We are thrilled to present the 30th issue of the Weekly EcoBurma Round-up! This latest issue aims to highlight the ethical concerns surrounding travel to Burma.
Although the Burmese government presents tourism as one of the driving forces that will enable it to achieve economic and social transformation, it is good to note that the country still gives a disproportional amount of its annual budget to the army and the Defense Ministry. Indeed, Burma’s armed forces will continue to receive the largest allocation from the 2013/2014 national budget—more than a fifth of the overall budget.
This article emphasizes that while the MPs did not discuss much about this allowance, they did question the lack of transparency and accountability in the ministry’s expenditures and in the monitoring of its policies.
While most travellers come from countries with roads mostly in very good condition, this is unfortunately not the case for Burma; particularly the ancient city of Innwa, located about 20 kilometers south of Mandalay. Most of the roads are described as “badly in need of repair” while some “are almost inaccessible during the rainy season.” Even if the horse-cart is the tourists’ favorite form of transportation, their “disappointment over the bad road to Bagayar Monastery” may have adverse effects on the businesses of the drivers and guides in the area.
Substandard roads and an inefficient transportation network continue to hinder Burma’s continuous economic and tourism development. Subsequently, the repair and improvement of the country’s crumbling infrastructure – bad roads as much as poor electricity supply and other utilities – calls for its prioritization within the context of national budget allocation, not just for the benefit of tourists but for everyone living in Burma.
The Army and the Royal Palace
While providing insight on the history of the Royal Palace in Mandalay, the article touches on a contentious point. It recognizes the Burmese authorities as having done a “very good job at creating a sense of what the place would once have been”, while mentioning that “only one entrance can be used by tourists” since “the rest of the area is used now as a military base and big signs (and guards) remind you that it’s a restricted zone.” This is one good example of how the army still retains ownership of key sites that generate income from tourism.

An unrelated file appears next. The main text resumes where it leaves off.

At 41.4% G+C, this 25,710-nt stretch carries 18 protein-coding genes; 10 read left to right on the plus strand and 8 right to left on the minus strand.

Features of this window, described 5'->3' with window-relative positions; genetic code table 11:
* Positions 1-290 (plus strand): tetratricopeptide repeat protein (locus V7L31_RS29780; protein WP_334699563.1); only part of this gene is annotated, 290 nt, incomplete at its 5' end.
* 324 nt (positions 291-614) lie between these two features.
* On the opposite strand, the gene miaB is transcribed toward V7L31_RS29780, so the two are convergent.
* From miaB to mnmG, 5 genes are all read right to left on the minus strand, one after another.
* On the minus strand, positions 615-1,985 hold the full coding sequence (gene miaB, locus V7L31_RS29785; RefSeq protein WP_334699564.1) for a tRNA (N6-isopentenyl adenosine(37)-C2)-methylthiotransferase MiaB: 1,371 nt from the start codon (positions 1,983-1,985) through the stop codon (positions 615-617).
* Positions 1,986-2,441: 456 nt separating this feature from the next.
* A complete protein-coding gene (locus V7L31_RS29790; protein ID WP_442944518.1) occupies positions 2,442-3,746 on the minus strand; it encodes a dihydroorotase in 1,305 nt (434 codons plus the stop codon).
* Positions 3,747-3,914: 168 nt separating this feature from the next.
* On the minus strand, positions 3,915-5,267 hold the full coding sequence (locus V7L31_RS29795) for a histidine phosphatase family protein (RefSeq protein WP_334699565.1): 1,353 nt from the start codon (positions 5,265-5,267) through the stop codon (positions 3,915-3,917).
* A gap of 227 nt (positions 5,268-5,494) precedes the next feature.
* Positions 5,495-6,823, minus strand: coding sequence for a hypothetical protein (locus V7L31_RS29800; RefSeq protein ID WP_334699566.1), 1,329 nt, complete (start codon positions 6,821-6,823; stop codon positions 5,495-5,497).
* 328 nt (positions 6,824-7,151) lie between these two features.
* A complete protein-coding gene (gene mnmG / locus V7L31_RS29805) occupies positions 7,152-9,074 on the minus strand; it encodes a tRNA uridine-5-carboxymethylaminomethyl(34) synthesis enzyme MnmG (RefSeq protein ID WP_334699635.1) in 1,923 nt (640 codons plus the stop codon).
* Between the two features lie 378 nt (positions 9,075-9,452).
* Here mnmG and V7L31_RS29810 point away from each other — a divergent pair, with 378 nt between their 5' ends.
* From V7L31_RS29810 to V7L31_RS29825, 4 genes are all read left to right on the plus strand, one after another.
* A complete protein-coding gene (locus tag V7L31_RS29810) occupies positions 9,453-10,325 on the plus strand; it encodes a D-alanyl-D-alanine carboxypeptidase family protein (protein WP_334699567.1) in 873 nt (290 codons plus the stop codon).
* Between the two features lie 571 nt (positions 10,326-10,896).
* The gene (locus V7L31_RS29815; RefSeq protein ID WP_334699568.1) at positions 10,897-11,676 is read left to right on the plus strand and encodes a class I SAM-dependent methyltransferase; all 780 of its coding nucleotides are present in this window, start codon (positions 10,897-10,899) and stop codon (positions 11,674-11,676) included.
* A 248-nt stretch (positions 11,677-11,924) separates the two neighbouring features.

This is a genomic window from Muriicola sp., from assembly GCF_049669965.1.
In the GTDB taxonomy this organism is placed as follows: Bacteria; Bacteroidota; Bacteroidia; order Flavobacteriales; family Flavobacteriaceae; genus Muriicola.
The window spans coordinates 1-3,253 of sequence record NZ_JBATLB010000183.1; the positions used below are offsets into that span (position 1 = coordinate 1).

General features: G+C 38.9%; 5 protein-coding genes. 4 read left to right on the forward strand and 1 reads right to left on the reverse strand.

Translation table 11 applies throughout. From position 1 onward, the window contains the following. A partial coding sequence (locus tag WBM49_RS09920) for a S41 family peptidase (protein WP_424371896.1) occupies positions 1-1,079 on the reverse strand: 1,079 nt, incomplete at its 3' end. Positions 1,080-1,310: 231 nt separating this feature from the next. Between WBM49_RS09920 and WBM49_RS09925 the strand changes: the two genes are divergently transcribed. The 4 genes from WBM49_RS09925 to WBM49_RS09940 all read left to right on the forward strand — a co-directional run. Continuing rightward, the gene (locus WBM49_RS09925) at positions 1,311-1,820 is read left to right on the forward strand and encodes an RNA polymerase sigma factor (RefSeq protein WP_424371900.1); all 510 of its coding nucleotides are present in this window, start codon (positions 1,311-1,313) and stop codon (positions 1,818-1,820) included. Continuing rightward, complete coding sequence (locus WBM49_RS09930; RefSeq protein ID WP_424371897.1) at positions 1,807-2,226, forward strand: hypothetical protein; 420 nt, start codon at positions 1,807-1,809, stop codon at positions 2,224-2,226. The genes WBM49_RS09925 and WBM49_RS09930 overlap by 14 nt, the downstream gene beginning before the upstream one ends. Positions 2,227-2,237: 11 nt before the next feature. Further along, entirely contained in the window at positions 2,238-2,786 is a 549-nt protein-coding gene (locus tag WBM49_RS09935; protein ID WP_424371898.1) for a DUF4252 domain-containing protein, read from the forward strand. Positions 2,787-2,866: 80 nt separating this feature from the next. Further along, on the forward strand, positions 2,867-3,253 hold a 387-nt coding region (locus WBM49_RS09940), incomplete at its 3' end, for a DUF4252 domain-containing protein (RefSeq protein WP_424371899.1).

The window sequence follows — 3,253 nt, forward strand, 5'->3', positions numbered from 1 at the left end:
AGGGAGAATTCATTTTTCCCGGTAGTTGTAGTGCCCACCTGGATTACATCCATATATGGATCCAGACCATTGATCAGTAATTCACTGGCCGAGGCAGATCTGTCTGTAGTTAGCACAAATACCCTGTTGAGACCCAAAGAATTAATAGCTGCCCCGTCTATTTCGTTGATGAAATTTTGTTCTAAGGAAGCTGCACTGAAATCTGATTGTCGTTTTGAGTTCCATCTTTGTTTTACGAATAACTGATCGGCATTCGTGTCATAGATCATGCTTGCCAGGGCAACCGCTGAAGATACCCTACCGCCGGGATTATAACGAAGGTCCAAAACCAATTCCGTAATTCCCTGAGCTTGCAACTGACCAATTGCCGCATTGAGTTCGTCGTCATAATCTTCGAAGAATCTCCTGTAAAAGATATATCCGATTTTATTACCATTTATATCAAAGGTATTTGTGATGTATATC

Controversy about this post flared up on twitter.
Tourism Boom and Robberies
Tourism in Bagan has grown rapidly and “the number of foreigners entering the Bagan hotel zone increased by 40 percent in 2012.”
Local communities have benefited from this boost as “most of the foreign tourists who come to Bagan not only visit the ancient temples but […] take time to visit artisans selling local handicrafts such as lacquer ware and artwork.”
As with all rapid developments, problems occur. One of the by-products of this growth is the increase in the number of incidents involving theft. This week, several news outlets have focused on Bagan. For instance, in this article “Theft on the rise at popular tourist destination.”
The article cites an example: “there have been three separate occasions this month when muggers on motorbikes targeted tourists and snatched their belongings.” However, while the apparent lack of tourist police to protect travelers is denounced, experts claim that “a rise in crime is common when a large influx of tourists begin regularly visiting a destination.” and as such, Burma remains a very safe destination for foreigners.
The same incidents of theft are described here: “Bagan’s bag snatchers target female cyclists” and here “Tourist Robberies Rise in Bagan” The latter goes on to criticize the lack of concrete actions of local police in Mandalay Division.
Read these articles to get further details on these robberies. We are left wondering, though, if two or three isolated cases of theft – which seem relatively few – should garner so much attention and even require the creation of a special “tourist police”.
SIM Practical Tip
Refer to this article for useful and practical tips on purchasing a SIM card in Burma – how to go about it and beyond the barriers of language. It also provides helpful responses for those who are wondering whether it is really necessary to buy a SIM card in Burma.
Please be advised, however, that details herein are subject to change, but were correct at the time of publishing.
Have a good week everyone!
Weekly EcoBurma Roundup #30,